[Scott Tullis, '00]

Well, I've only played once, but I had a fantastic time playing. No, I don't think the game is going to strain one's mental capacities, but I did find it to have that nice blend of choices, tension, interaction and simplicity that you speak of. Plus, it played in about 35 - 45 minutes. It seems too simple and luck driven to me but I would like to try some of the more involved scenarios before I pass final judgment. I think I was just hoping for something with just a wee bit more detail. Units don't have facings, they are just 360 degree nodes of sustained firepower. When a unit loses units it isn't degraded in performance. You just slug away until the units are knocked out. Basically the whole strategy in the game is card management so that you can position your troops to maximize your firepower on your opponents units. In the end I guess I was underwhelmed because I was hoping for a little more detail. However this is a beer and pretzel wargame like Axis and Allies so I'm sure that one could easily modify the game to fit your own tastes.

[Neil Carr, '00]

> Units don't have facings, they are just 360 degree nodes
> of sustained firepower.
And that's precisely why I like it. Morale rolls, facings, possible routing, reduced firepower, and all that crap are the elements which bog down traditional wargames and miniatures. This simple system puts the importance on *commanding* the armies, not hacking and slashing. I think this is a fine game and a superb simulation of just how frustrating it must have been to command troops in the age of rifle.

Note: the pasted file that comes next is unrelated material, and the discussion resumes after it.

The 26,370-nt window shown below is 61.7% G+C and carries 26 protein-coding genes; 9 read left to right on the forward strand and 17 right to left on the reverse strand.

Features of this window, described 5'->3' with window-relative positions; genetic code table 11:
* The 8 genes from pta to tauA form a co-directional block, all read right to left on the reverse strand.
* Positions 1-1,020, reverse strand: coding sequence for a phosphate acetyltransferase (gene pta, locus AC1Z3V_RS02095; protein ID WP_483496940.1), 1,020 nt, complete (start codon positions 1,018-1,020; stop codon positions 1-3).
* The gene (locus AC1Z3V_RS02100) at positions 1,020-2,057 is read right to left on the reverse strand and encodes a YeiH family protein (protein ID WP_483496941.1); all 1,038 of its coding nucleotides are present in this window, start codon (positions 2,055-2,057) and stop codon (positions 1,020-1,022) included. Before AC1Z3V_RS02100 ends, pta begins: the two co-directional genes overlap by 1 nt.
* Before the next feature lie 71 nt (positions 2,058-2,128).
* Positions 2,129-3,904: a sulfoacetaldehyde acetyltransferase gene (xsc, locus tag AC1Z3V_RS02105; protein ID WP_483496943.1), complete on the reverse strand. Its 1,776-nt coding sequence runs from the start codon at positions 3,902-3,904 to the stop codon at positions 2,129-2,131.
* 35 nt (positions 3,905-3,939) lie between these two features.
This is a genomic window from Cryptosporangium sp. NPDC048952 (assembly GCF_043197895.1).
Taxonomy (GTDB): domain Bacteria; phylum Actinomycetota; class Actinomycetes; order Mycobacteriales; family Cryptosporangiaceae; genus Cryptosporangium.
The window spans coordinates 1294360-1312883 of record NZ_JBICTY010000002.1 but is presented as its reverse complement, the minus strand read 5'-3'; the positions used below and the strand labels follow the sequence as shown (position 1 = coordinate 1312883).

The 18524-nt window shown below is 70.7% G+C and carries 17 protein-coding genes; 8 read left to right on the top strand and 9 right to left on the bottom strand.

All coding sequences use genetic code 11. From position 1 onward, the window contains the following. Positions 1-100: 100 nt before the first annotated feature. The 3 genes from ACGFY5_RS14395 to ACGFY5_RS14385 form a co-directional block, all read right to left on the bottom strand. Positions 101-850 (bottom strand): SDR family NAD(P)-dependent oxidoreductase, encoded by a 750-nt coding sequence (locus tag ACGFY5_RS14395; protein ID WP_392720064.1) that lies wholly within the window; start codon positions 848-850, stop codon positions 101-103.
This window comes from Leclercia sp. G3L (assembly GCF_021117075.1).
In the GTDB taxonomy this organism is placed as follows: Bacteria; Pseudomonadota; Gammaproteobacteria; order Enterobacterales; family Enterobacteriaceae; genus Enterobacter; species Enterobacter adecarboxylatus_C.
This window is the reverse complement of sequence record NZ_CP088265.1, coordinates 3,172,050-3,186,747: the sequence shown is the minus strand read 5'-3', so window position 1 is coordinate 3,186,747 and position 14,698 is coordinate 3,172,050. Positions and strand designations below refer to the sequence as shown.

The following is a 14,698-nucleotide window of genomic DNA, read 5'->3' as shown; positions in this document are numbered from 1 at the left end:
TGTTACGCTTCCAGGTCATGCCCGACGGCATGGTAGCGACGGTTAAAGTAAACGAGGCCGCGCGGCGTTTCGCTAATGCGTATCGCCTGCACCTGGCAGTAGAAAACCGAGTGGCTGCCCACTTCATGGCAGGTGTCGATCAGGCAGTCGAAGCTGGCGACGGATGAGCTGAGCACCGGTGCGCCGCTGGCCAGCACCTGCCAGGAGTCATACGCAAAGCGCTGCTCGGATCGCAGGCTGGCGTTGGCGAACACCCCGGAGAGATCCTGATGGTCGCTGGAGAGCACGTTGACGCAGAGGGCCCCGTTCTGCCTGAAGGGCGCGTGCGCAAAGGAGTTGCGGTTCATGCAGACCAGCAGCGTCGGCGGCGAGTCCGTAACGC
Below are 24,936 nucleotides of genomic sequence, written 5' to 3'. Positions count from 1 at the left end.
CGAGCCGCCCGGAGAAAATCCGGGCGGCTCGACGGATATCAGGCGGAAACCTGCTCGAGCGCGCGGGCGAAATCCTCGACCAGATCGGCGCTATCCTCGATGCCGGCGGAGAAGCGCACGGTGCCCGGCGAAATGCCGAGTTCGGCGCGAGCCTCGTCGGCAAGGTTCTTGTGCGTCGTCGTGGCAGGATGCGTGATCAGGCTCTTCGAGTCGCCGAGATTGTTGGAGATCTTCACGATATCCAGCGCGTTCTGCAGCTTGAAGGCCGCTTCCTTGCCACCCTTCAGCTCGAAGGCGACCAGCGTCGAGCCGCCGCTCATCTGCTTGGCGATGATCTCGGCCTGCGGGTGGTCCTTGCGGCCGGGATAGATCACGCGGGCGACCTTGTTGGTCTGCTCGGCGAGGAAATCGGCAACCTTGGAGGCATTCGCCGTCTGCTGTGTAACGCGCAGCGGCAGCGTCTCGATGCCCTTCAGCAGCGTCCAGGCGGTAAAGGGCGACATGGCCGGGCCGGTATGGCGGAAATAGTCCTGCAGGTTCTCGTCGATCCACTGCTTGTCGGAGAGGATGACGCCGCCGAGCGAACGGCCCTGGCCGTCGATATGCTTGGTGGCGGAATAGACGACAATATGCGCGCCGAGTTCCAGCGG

[Randy Cox, '00]

This is a war game for non-wargamers. I'm not at all surprised if people looking for a simulation (whatever that is) are disappointed with it. I, on the other hand, think it's a lot of fun. I even quickly ended up with an absurdly useless hand of cards in my first game, but slowly the luck of the draw started to balance out and the game got competitive. I haven't acquired that bad a hand since, but I'm sure it's more than a rare occurrence. It's quick, light (for a war theme), well designed, IMHO, in a way that captures at least some of a historical flavor. I was actually surprised when I opened it how much it structurally resembles the American Heritage series Battle Cry of my youth - three basic pieces, artillery, cavalry, and infantry, each with separate strength and movement capabilities - but there is a lot more game play here.

[Bob Scherer-Hoock, '00]

I think this is a great game. I already bought three copies because I'm sure I will play it plenty over the years with my kids and wanted replacement pieces. Yes it is light and fun, but it's not a "dumb" game. I don't think that it's one where you go from one turn to the next always with an "obvious" move. You actually have to plan and more importantly REACT to both your opponent's moves and what your cards will allow you to do. Keys for me on liking this game so much: Short playing time (30-60 minutes), Rules don't strain the brain, Very high visual appeal, Not just obvious moves. All of these scream to me - play with kids. It also says after I finish a true wargaming session and want to unwind a little and talk a little longer, we can play a little Battle Cry versus pulling out a German family two-player game.